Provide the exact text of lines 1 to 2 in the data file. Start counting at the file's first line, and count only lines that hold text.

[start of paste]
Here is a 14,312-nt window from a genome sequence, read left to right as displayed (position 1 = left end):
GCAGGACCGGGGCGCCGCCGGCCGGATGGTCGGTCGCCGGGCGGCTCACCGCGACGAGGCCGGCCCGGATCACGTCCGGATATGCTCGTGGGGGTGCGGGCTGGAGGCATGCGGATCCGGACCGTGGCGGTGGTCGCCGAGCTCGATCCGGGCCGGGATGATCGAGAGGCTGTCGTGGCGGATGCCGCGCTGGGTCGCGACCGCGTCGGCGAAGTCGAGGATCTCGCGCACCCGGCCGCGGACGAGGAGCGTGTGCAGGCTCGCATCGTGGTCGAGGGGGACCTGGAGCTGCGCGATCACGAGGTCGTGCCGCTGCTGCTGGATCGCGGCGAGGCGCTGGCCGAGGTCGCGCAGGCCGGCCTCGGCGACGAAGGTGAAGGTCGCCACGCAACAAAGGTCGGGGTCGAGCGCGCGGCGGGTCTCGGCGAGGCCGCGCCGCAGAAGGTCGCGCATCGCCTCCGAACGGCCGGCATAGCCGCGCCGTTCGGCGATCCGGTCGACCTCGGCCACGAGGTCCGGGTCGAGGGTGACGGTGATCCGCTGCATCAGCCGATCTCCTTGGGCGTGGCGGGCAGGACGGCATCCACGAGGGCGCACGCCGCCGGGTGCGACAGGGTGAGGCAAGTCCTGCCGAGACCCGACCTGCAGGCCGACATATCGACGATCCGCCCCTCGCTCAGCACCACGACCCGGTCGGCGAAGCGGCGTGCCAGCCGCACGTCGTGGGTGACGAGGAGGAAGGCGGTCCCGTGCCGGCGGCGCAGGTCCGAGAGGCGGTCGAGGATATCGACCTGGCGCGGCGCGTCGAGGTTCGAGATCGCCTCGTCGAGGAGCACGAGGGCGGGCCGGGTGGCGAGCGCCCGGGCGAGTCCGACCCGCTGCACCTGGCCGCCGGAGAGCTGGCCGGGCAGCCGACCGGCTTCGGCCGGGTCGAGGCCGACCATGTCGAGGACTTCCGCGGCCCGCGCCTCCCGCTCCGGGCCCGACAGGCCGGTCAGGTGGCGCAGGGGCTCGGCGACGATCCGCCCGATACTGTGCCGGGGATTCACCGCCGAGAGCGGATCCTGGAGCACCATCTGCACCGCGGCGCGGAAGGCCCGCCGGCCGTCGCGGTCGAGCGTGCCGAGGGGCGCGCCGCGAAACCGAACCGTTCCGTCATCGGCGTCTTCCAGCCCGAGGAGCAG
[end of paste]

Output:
Here is a 14,312-nt window from a genome sequence, read left to right as displayed (position 1 = left end):
GCAGGACCGGGGCGCCGCCGGCCGGATGGTCGGTCGCCGGGCGGCTCACCGCGACGAGGCCGGCCCGGATCACGTCCGGATATGCTCGTGGGGGTGCGGGCTGGAGGCATGCGGATCCGGACCGTGGCGGTGGTCGCCGAGCTCGATCCGGGCCGGGATGATCGAGAGGCTGTCGTGGCGGATGCCGCGCTGGGTCGCGACCGCGTCGGCGAAGTCGAGGATCTCGCGCACCCGGCCGCGGACGAGGAGCGTGTGCAGGCTCGCATCGTGGTCGAGGGGGACCTGGAGCTGCGCGATCACGAGGTCGTGCCGCTGCTGCTGGATCGCGGCGAGGCGCTGGCCGAGGTCGCGCAGGCCGGCCTCGGCGACGAAGGTGAAGGTCGCCACGCAACAAAGGTCGGGGTCGAGCGCGCGGCGGGTCTCGGCGAGGCCGCGCCGCAGAAGGTCGCGCATCGCCTCCGAACGGCCGGCATAGCCGCGCCGTTCGGCGATCCGGTCGACCTCGGCCACGAGGTCCGGGTCGAGGGTGACGGTGATCCGCTGCATCAGCCGATCTCCTTGGGCGTGGCGGGCAGGACGGCATCCACGAGGGCGCACGCCGCCGGGTGCGACAGGGTGAGGCAAGTCCTGCCGAGACCCGACCTGCAGGCCGACATATCGACGATCCGCCCCTCGCTCAGCACCACGACCCGGTCGGCGAAGCGGCGTGCCAGCCGCACGTCGTGGGTGACGAGGAGGAAGGCGGTCCCGTGCCGGCGGCGCAGGTCCGAGAGGCGGTCGAGGATATCGACCTGGCGCGGCGCGTCGAGGTTCGAGATCGCCTCGTCGAGGAGCACGAGGGCGGGCCGGGTGGCGAGCGCCCGGGCGAGTCCGACCCGCTGCACCTGGCCGCCGGAGAGCTGGCCGGGCAGCCGACCGGCTTCGGCCGGGTCGAGGCCGACCATGTCGAGGACTTCCGCGGCCCGCGCCTCCCGCTCCGGGCCCGACAGGCCGGTCAGGTGGCGCAGGGGCTCGGCGACGATCCGCCCGATACTGTGCCGGGGATTCACCGCCGAGAGCGGATCCTGGAGCACCATCTGCACCGCGGCGCGGAAGGCCCGCCGGCCGTCGCGGTCGAGCGTGCCGAGGGGCGCGCCGCGAAACCGAACCGTTCCGTCATCGGCGTCTTCCAGCCCGAGGAGCAG